There is considerable interest in identifying biomarkers to aid in the early identification of individuals at risk for developing mild cognitive impairment (MCI) and Alzheimer's disease (AD). The prevalence of AD is expected to double every 20 years, making its eventual burden on the healthcare industry of serious concern if this course is not altered. Changes in white matter integrity and consequent disruption of the connectivity between regions critical for cognitive functioning is recognized as an important underlying pathophysiology in MCI and AD. Diffusion Tensor Imaging (DTI) is an imaging technique that provides a microstructural analysis of white matter integrity and is sensitive to white matter changes often undetected by other imaging modalities. Currently, only a few DTI studies have been conducted with healthy at-risk individuals (defined by a family history of AD plus one or both Apolipoprotein E 54 alleles). These studies have been cross-sectional and have most often used only one index of diffusion, fractional anisotropy (FA). A recent cross-sectional investigation showed increased axial diffusivity (DA) and radial diffusivity (DR) in an at-risk, cognitively intact older group compared to a demographically matched group without risk factors. These diffusion changes were observed over widespread regions of the cerebral white matter and were present in the absence of changes in FA. At present, no study has examined longitudinal DTI measurements in persons at risk for AD. As part of an NIH- funded longitudinal project (NIA R01-AG022304;S. Rao, Principal Investigator), persons ranging in age from 65-89 and at varying risk for developing AD have undergone task-activated and resting-state functional magnetic resonance imaging (fMRI) and DTI examinations at baseline, 18 months, and 58 months. With the requested support, longitudinal DTI white matter changes over the 18- and 58-month follow-up intervals as a function of AD risk will be investigated using multiple DTI parameters (FA, DA, and DR). It is hypothesized that individuals at high risk for AD will show accelerating increases in DA and DR over the 18- and 58-month follow- up assessments. In addition, it is predicted that baseline DTI indices will successfully predict individuals who show subsequent memory decline over the 18- and 58-month intervals. Finally, the DTI acquisition acquired at the 58 month follow-up will be examined using a probabilistic fiber tracking approach to investigate white matter tracks in a semantic memory activation network that overlaps the default mode network (DMN), a neural system compromised in both AD and MCI. It is hypothesized that individuals at-risk for AD will also show disruption of the white matter connections serving this network. The proposed investigation is consistent with NIA's mission to extend the healthy, active years of life by determining if DTI is a useful biomarker in predicting memory decline and conversion to MCI and AD in pre-symptomatic individuals.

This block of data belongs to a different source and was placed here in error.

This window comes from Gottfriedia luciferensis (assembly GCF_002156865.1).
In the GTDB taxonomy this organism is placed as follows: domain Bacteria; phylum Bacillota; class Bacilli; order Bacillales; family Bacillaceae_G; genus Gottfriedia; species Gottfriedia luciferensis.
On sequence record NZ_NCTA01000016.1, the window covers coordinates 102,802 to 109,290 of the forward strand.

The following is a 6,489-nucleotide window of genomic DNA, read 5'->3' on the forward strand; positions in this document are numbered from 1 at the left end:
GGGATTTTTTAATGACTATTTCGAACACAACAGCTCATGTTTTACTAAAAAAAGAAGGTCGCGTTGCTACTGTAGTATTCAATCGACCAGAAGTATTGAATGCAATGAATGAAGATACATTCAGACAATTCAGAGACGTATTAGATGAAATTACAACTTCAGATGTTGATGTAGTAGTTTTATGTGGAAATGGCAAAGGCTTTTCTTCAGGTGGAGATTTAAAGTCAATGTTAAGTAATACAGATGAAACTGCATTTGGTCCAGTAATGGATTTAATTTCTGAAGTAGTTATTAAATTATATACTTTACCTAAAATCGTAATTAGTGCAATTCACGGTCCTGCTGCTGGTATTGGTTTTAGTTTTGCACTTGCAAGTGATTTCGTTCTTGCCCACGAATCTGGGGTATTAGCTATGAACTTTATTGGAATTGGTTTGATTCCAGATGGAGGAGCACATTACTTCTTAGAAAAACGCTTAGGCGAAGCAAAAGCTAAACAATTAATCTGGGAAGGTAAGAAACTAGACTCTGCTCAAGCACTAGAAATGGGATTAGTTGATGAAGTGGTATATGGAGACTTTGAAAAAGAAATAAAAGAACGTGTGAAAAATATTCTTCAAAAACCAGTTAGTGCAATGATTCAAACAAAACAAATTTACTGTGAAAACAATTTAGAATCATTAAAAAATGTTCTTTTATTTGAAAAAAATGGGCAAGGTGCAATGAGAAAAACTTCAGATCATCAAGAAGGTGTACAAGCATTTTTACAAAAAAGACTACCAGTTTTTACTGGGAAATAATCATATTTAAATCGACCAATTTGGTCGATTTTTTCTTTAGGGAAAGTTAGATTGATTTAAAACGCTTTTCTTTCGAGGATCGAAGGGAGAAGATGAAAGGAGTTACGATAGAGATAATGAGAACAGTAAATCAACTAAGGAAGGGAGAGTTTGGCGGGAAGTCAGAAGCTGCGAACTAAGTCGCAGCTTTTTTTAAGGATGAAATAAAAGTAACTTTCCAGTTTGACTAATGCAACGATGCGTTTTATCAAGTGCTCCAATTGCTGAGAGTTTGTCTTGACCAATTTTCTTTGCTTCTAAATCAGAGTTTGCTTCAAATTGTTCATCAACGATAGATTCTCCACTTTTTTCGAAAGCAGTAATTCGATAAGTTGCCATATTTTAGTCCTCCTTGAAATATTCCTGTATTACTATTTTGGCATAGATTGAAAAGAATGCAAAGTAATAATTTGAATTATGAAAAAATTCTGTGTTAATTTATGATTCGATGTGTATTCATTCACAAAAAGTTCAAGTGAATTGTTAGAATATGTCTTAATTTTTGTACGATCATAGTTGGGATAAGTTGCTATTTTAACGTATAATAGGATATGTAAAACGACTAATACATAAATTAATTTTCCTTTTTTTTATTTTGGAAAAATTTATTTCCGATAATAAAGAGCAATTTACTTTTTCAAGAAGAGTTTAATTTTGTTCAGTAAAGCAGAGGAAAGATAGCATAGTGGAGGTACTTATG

The prevalence of Alzheimer's disease (AD) is expected to double every 20 years, making its eventual burden on the healthcare industry a serious consideration. There is considerable interest in identifying biomarkers that could help in the early identification of individuals at high risk to develop mild cognitive impairment (MCI) and AD, as this could represent a significant advance in the development and deployment of treatment approaches aimed at delaying or preventing onset. Diffusion tensor imaging (DTI) may serve as a useful, easy to acquire, non-invasive biomarker of AD if its ability to predict future cognitive decline (conversion to MCI and AD) can be demonstrated.